Brazil beef giant tapped Minerva took advantage of favourable conditions in emerging markets to sell a US$1bn bond due 2026, which priced inside the company’s yield curve at 6.625%.
In the Summer of 2016, automotive wheel producer Iochpe Maxion led by example to become one of the few Brazilian corporates to tap the dollar denominated syndicated loan market with a US$275mn dual-tranche term loan facility that was 43% oversubscribed.
Central bankers in Brazil don’t have easy lives, as shown by recent events. Just when the economy seemed to be heading in the right direction, up pops another political crisis that has increased uncertainties – particularly on the reform front. The social security reform is the main focus, due to its consequences on the government’s solvency, but monetary policy is very much in play.
The signals sent by the Planalto are that President Temer intends to dig in and fight to preserve his mandate. There is some room for this, politically and economically. Although his situation is difficult, there is no climate of “Down with Temer” in the same way “Down with Dilma” manifested. The probable reason is the gradual recovery of consumer and business confidence. The pattern of net layoffs has been interrupted, and the unemployment rate shows signs of stabilizing much sooner than expected.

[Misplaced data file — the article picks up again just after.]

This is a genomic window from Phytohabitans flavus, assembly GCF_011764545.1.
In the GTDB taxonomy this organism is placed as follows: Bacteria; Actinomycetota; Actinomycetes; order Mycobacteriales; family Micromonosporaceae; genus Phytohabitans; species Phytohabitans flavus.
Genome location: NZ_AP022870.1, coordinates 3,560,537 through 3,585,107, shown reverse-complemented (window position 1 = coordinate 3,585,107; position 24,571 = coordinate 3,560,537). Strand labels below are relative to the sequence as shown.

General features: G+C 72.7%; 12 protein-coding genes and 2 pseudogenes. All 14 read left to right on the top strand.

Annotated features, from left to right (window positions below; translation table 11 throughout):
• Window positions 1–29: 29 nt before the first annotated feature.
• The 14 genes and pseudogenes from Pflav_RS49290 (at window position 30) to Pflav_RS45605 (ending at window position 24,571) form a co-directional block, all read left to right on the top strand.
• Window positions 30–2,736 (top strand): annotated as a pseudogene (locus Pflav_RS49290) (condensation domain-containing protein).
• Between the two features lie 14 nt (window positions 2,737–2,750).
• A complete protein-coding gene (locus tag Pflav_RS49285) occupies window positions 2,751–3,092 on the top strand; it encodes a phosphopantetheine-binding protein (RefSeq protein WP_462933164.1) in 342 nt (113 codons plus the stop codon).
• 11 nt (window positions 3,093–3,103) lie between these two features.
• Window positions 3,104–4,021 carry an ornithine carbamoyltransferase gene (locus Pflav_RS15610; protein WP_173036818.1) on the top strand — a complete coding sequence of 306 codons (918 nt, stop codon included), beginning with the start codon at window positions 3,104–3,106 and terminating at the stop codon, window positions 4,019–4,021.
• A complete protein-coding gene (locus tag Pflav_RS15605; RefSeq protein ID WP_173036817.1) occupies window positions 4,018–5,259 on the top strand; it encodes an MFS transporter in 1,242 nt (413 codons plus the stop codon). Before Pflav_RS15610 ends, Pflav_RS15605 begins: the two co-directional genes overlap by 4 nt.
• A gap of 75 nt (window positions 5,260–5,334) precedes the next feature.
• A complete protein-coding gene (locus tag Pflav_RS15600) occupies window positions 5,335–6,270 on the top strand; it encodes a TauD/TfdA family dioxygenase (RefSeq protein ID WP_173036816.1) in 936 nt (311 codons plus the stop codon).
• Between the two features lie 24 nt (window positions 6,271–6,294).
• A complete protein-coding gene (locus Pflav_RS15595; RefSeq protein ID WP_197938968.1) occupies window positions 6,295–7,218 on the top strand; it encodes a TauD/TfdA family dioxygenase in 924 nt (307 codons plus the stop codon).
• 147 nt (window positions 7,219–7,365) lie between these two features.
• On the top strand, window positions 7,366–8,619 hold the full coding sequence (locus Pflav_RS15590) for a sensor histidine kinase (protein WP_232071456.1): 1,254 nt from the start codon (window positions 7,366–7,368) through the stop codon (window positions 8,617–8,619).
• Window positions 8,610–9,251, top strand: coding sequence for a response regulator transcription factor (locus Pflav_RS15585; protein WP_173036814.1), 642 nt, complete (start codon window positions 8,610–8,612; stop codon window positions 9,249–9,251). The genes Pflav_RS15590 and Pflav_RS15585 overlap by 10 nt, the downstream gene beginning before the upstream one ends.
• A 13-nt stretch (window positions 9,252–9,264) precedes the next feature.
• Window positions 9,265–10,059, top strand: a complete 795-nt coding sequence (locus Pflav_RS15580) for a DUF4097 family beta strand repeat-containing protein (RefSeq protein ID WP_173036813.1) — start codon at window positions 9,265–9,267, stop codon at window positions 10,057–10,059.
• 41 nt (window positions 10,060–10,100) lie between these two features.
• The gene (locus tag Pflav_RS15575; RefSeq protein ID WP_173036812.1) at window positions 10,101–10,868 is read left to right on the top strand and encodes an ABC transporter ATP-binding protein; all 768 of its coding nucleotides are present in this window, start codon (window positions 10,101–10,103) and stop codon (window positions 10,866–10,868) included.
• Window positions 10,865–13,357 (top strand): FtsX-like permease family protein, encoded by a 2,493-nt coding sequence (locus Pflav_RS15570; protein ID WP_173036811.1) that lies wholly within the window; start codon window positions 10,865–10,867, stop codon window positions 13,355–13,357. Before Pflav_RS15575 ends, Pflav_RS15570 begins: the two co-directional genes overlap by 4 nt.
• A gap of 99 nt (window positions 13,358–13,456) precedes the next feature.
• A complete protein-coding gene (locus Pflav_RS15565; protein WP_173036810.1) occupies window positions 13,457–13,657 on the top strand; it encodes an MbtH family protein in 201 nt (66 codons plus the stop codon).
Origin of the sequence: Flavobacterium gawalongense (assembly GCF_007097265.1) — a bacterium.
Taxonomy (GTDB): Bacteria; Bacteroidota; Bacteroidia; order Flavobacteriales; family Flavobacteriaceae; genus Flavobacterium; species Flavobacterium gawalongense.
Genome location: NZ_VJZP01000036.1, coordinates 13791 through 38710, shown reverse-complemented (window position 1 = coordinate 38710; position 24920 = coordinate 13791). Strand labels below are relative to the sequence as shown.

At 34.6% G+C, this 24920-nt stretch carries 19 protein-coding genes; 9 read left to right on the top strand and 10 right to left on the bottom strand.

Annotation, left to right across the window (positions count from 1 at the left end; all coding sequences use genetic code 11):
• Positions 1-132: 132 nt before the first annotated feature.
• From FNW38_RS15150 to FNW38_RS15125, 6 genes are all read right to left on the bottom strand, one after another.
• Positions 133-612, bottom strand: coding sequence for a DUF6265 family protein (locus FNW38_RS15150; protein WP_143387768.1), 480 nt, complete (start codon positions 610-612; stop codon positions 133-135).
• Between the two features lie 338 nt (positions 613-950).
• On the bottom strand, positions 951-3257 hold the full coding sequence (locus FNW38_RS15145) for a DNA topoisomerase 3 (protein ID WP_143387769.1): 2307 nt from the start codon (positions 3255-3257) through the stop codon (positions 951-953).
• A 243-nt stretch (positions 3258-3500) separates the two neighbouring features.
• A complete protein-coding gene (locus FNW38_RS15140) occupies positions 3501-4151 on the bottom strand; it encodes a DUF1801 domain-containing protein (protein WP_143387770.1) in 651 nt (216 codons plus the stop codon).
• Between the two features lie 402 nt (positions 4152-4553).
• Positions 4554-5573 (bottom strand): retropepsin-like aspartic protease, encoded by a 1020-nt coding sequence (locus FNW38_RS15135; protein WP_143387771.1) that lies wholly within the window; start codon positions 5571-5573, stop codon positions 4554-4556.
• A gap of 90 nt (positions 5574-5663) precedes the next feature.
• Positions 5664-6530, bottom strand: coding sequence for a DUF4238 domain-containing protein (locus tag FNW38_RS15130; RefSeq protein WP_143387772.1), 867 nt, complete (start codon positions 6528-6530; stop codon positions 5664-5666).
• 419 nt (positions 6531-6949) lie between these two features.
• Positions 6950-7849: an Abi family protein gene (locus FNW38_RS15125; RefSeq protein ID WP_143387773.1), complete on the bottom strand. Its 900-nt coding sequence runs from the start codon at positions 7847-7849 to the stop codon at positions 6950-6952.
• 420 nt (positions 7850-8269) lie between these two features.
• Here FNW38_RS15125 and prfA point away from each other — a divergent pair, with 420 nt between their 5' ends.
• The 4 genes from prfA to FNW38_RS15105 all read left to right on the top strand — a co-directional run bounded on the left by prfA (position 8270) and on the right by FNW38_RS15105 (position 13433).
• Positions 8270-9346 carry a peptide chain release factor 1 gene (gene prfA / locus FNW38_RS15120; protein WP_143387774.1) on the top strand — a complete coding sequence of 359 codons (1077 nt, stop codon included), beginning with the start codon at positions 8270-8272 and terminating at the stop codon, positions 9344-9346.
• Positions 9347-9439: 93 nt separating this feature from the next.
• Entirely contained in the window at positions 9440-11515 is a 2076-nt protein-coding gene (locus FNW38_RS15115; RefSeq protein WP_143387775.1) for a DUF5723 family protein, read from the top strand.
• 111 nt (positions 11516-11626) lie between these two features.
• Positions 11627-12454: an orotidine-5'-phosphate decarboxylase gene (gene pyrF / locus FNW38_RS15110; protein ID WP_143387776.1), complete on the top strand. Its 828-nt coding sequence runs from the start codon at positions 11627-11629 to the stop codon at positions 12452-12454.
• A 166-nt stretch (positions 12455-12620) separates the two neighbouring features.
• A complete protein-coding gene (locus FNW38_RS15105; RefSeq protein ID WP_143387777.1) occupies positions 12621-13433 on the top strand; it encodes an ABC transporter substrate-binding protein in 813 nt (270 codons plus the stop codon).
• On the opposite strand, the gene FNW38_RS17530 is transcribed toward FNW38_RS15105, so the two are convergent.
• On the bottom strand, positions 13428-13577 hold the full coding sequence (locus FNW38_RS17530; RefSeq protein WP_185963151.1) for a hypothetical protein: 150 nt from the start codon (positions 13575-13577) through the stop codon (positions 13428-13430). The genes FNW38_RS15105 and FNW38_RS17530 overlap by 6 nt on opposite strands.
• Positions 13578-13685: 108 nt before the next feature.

Due to a toxic combination of regulations, a challenged banking sector and a strained real economy, Brazil’s real-estate sector seems to be feeling downward price pressure from an unlikely candidate – the country’s banks. The curious dynamic has created new opportunities in distressed assets, however.
New accusations and an incriminating audiotape have piled heat on president Temer and put his reforms agenda in doubt. But whatever the short-term outcome of the latest scandal, the market’s demand for Brazilian debt remains strong, argues Ashmore’s Head of Research Jan Dehn.
After a challenging year for Brazilian credit markets and a broader lull in the Latin American markets following the US election, Petrobras found a narrow window to launch a US$4bn dual-tranche bond as part of a liability management exercise that was oversubscribed by 5x.
In summer of 2016 Brazil was able to quickly recover from a recent downgrade, and despite Brexit and US election-related uncertainties managed to set a new 30-year US dollar benchmark with a US$1.5bn sovereign bond, achieving a 25bp discount over its 10-year benchmark set in March same year.
Economist Zeina Latif warns of the risks of sweeping Brazil’s current problems under the carpet and leaving them for the next administration to deal with.
- When it Comes to Labour Unions, Brazil is Not Venezuela
- Brazil: More Taxes in Sight?
- Social Unrest in Latin America: Back to the Old Ways?
- Brazil: We Want to Work
- In Brazil, Start-Ups Go Toe-to-Toe with Banks on Credit
28 Jun 2017
26 Jun 2017